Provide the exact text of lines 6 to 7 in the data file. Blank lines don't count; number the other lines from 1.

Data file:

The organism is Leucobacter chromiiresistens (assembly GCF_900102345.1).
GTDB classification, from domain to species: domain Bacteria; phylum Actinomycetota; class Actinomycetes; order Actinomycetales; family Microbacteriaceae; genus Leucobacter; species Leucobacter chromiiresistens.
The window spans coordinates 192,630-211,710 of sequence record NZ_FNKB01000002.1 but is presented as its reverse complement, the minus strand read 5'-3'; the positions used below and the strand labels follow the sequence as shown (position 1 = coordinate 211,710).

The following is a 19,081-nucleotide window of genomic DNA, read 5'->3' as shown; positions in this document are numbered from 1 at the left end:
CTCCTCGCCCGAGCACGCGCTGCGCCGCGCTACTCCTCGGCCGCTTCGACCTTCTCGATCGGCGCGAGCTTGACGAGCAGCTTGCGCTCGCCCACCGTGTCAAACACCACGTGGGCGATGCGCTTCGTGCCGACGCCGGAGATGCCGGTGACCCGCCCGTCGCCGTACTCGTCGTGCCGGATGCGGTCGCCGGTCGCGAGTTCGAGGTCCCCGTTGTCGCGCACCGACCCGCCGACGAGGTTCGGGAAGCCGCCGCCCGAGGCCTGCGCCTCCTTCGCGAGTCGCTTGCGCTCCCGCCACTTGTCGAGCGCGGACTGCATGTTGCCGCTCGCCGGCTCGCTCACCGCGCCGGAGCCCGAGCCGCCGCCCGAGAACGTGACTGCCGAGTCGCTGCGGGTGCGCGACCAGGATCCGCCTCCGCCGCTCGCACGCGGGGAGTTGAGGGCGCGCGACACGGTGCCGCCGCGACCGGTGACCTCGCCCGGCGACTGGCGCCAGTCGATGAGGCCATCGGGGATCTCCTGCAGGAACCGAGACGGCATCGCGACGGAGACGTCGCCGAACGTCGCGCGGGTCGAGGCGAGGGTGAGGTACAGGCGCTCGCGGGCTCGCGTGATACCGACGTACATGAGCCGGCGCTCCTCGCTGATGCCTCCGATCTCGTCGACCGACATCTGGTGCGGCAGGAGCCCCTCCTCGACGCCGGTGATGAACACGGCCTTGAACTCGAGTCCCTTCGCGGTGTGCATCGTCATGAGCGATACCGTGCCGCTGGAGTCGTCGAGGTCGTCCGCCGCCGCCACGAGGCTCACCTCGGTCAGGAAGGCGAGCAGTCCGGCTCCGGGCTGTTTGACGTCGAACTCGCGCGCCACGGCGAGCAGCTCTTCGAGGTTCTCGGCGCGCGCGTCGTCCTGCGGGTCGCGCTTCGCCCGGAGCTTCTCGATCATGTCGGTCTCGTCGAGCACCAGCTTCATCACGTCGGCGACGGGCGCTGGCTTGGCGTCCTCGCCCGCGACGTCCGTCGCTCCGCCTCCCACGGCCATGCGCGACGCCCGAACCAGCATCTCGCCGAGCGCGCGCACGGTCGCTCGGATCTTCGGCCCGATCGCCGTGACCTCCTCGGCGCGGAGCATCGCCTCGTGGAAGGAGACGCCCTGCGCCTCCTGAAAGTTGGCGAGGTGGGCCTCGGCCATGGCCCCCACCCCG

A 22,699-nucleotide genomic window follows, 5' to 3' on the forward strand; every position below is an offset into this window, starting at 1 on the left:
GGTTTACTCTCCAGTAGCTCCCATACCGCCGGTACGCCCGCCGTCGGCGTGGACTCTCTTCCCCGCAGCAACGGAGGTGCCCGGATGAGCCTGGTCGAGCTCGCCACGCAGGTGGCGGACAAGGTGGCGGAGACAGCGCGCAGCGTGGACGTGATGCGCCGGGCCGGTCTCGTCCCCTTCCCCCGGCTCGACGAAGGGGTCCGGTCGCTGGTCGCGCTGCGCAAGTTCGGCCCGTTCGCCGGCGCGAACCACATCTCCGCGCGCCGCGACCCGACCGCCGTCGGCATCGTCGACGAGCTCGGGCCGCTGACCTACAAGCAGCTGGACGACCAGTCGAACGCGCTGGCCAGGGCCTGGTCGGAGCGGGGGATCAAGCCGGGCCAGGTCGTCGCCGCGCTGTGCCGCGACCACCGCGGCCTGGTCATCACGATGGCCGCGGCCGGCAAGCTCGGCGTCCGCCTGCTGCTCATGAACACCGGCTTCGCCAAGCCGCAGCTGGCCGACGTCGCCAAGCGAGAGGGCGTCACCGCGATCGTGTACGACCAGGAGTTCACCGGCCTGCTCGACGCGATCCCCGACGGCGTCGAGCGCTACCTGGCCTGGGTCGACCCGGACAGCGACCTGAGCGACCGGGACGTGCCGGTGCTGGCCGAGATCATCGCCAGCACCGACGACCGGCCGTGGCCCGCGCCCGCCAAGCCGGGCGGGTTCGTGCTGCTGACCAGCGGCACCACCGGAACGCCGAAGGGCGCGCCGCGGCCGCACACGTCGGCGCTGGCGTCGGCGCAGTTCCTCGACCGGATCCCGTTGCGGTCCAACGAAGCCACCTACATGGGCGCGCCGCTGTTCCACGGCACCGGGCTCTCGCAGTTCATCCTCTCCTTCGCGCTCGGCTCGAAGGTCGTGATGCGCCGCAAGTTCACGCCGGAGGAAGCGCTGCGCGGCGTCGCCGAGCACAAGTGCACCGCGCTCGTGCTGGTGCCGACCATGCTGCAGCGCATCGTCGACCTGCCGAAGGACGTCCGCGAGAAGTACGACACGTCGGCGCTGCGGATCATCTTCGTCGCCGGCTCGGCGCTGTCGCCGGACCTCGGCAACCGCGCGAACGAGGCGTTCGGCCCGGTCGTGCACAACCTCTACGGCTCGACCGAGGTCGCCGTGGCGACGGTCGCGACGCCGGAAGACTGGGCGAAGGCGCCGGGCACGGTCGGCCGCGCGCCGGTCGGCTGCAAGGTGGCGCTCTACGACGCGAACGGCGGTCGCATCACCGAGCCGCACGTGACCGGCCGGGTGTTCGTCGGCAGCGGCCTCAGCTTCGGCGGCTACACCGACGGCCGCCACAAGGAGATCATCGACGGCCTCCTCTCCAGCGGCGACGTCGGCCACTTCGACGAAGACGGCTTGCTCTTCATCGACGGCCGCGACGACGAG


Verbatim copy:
A 22,699-nucleotide genomic window follows, 5' to 3' on the forward strand; every position below is an offset into this window, starting at 1 on the left:
GGTTTACTCTCCAGTAGCTCCCATACCGCCGGTACGCCCGCCGTCGGCGTGGACTCTCTTCCCCGCAGCAACGGAGGTGCCCGGATGAGCCTGGTCGAGCTCGCCACGCAGGTGGCGGACAAGGTGGCGGAGACAGCGCGCAGCGTGGACGTGATGCGCCGGGCCGGTCTCGTCCCCTTCCCCCGGCTCGACGAAGGGGTCCGGTCGCTGGTCGCGCTGCGCAAGTTCGGCCCGTTCGCCGGCGCGAACCACATCTCCGCGCGCCGCGACCCGACCGCCGTCGGCATCGTCGACGAGCTCGGGCCGCTGACCTACAAGCAGCTGGACGACCAGTCGAACGCGCTGGCCAGGGCCTGGTCGGAGCGGGGGATCAAGCCGGGCCAGGTCGTCGCCGCGCTGTGCCGCGACCACCGCGGCCTGGTCATCACGATGGCCGCGGCCGGCAAGCTCGGCGTCCGCCTGCTGCTCATGAACACCGGCTTCGCCAAGCCGCAGCTGGCCGACGTCGCCAAGCGAGAGGGCGTCACCGCGATCGTGTACGACCAGGAGTTCACCGGCCTGCTCGACGCGATCCCCGACGGCGTCGAGCGCTACCTGGCCTGGGTCGACCCGGACAGCGACCTGAGCGACCGGGACGTGCCGGTGCTGGCCGAGATCATCGCCAGCACCGACGACCGGCCGTGGCCCGCGCCCGCCAAGCCGGGCGGGTTCGTGCTGCTGACCAGCGGCACCACCGGAACGCCGAAGGGCGCGCCGCGGCCGCACACGTCGGCGCTGGCGTCGGCGCAGTTCCTCGACCGGATCCCGTTGCGGTCCAACGAAGCCACCTACATGGGCGCGCCGCTGTTCCACGGCACCGGGCTCTCGCAGTTCATCCTCTCCTTCGCGCTCGGCTCGAAGGTCGTGATGCGCCGCAAGTTCACGCCGGAGGAAGCGCTGCGCGGCGTCGCCGAGCACAAGTGCACCGCGCTCGTGCTGGTGCCGACCATGCTGCAGCGCATCGTCGACCTGCCGAAGGACGTCCGCGAGAAGTACGACACGTCGGCGCTGCGGATCATCTTCGTCGCCGGCTCGGCGCTGTCGCCGGACCTCGGCAACCGCGCGAACGAGGCGTTCGGCCCGGTCGTGCACAACCTCTACGGCTCGACCGAGGTCGCCGTGGCGACGGTCGCGACGCCGGAAGACTGGGCGAAGGCGCCGGGCACGGTCGGCCGCGCGCCGGTCGGCTGCAAGGTGGCGCTCTACGACGCGAACGGCGGTCGCATCACCGAGCCGCACGTGACCGGCCGGGTGTTCGTCGGCAGCGGCCTCAGCTTCGGCGGCTACACCGACGGCCGCCACAAGGAGATCATCGACGGCCTCCTCTCCAGCGGCGACGTCGGCCACTTCGACGAAGACGGCTTGCTCTTCATCGACGGCCGCGACGACGAG